Himalayan Cedar

Himalayan Cedar

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Scientific Name:
Cedrus deodara
Edinburgh, E18 Map
Available for adoption

A native of the Himalayas and the national tree of Pakistan, Cedrus deodara is a large conifer which can grow up to a staggering 75m in the wild. Its name originates from ‘devdar’, meaning ‘timber of the gods’. A majestic evergreen, this tree is widely grown for its timber in many parts of southern Europe, but is also of great ornamental value in Britain.

Introduced to the UK from the Himalayas during the reign of George IV in 1831, Cedrus deodara soon became a popular ornamental tree, planted in the gardens of large country houses and Georgian rectories. Within a few decades it was being planted in forests with the intention of using it commercially, however the British climate does not enable this tree to grow to its full native potential.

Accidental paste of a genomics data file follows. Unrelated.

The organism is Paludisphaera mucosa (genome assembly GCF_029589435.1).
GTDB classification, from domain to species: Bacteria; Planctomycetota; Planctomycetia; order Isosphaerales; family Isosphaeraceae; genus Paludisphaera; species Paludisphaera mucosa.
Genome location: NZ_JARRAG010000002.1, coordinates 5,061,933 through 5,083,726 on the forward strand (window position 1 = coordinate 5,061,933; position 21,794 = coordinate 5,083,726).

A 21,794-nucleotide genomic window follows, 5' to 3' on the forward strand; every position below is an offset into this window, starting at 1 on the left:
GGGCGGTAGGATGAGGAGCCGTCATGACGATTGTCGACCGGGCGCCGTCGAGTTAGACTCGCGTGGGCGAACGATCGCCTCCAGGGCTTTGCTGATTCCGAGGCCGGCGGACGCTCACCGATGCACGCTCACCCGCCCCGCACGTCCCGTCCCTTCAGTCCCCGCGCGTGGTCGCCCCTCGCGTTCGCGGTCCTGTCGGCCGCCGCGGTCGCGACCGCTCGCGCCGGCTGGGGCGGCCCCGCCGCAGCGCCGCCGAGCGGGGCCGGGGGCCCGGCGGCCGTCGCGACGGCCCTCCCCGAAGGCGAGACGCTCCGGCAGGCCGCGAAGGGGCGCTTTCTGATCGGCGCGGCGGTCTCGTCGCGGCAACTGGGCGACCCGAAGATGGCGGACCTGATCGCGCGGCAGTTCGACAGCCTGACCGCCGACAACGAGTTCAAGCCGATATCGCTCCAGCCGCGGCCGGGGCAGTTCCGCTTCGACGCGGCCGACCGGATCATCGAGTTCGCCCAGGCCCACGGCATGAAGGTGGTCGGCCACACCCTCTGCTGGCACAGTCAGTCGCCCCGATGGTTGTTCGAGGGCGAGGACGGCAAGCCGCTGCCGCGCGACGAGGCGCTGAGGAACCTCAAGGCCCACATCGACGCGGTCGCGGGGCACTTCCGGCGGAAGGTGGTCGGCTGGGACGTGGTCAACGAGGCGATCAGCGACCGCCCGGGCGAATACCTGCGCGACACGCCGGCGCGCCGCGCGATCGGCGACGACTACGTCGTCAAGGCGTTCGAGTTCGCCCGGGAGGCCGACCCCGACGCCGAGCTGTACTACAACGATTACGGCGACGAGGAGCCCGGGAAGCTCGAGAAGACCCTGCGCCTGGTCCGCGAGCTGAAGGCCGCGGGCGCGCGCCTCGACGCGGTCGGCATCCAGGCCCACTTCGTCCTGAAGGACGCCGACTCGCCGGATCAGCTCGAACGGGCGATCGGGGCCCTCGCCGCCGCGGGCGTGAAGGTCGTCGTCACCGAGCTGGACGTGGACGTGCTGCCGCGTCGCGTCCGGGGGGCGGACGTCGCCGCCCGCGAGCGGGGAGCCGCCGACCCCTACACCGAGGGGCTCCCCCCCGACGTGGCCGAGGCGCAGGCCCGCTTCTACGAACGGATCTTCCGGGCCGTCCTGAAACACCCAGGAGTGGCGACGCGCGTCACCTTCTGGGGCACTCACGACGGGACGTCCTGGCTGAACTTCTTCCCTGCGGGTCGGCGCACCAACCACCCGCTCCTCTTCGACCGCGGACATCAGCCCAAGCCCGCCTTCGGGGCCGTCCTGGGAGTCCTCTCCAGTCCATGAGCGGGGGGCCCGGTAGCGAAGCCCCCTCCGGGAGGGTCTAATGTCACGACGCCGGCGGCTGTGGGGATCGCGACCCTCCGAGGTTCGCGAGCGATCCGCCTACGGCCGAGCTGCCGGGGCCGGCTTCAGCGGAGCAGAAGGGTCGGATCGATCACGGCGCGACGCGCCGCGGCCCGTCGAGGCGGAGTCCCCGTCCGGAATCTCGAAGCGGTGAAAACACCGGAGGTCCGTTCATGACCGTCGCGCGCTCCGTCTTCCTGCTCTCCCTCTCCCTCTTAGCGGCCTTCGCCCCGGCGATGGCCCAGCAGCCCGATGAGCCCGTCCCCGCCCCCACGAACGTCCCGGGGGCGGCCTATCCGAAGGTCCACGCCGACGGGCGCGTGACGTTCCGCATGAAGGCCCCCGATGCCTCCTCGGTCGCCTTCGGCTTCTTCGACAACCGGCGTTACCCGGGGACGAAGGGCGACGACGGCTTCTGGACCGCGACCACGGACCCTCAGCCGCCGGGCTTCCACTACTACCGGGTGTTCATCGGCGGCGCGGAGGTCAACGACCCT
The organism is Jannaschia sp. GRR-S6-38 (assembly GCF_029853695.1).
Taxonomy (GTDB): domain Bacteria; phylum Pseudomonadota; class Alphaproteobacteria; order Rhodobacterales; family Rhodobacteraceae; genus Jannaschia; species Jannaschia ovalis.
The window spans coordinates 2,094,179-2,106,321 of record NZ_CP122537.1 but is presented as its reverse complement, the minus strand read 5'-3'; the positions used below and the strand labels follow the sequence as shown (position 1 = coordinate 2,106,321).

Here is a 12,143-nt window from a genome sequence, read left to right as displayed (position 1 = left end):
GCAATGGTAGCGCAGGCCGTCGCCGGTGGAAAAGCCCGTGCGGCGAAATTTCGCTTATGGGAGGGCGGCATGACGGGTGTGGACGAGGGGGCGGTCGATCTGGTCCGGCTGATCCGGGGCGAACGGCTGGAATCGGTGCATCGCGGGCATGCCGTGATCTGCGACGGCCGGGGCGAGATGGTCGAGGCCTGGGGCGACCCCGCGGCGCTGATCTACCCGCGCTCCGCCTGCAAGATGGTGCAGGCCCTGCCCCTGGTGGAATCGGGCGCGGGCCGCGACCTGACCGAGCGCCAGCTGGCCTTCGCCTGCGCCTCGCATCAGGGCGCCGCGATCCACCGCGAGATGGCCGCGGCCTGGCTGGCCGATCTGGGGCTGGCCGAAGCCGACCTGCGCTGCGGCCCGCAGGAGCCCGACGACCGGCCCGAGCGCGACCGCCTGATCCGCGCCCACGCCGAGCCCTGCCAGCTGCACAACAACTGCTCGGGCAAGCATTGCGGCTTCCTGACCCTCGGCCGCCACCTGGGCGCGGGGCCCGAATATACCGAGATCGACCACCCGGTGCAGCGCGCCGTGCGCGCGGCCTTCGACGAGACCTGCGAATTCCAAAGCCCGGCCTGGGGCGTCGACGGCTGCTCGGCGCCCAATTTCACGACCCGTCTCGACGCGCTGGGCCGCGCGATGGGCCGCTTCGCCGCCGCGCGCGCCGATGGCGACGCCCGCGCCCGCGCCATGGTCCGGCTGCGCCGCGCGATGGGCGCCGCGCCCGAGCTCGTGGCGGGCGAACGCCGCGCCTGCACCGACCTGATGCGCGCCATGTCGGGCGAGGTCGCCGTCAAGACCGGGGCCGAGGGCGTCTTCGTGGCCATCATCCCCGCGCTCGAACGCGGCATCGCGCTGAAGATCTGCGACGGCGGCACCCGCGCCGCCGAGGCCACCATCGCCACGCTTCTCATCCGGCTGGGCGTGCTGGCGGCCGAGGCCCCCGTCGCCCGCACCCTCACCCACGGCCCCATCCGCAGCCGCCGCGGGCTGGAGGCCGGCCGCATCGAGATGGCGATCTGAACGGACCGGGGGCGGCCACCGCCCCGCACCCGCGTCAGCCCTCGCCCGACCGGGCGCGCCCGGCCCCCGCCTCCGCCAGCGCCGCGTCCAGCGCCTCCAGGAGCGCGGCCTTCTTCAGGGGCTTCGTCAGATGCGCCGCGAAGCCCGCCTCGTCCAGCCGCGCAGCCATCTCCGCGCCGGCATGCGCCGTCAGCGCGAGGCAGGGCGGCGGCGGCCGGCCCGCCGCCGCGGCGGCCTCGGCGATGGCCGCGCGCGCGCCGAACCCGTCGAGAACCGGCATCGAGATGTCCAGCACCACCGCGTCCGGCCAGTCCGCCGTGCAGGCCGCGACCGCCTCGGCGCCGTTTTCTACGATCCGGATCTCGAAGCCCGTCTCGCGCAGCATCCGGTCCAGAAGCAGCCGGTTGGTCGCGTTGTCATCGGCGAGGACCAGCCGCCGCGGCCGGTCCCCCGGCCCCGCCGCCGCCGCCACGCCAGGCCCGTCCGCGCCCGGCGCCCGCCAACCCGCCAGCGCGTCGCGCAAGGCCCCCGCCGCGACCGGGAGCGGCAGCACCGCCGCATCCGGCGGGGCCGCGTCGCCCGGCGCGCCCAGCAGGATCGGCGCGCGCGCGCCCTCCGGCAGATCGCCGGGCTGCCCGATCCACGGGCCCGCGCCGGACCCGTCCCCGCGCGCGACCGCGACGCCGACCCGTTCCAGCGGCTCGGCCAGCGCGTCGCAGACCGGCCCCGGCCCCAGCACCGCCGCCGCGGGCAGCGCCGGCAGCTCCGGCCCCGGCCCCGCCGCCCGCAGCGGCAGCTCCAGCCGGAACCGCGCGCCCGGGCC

Cedrus deodara is one of three cedars most commonly planted in the UK, alongside the Lebanon cedar (Cedrus libani) and the Atlas cedar (Cedrus atlantica). Its drooping branches distinguish it from the others, and it has attractive blue and green foliage, a conical shape and one main trunk.

Its wood is strong, durable and fragrantly scented and due to its religious associations, is typically used in construction of temples and palaces. It is also used for more mundane purposes such as railways sleepers and bridges.

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The Royal Botanic Garden Edinburgh is a charity (registration number SC007983)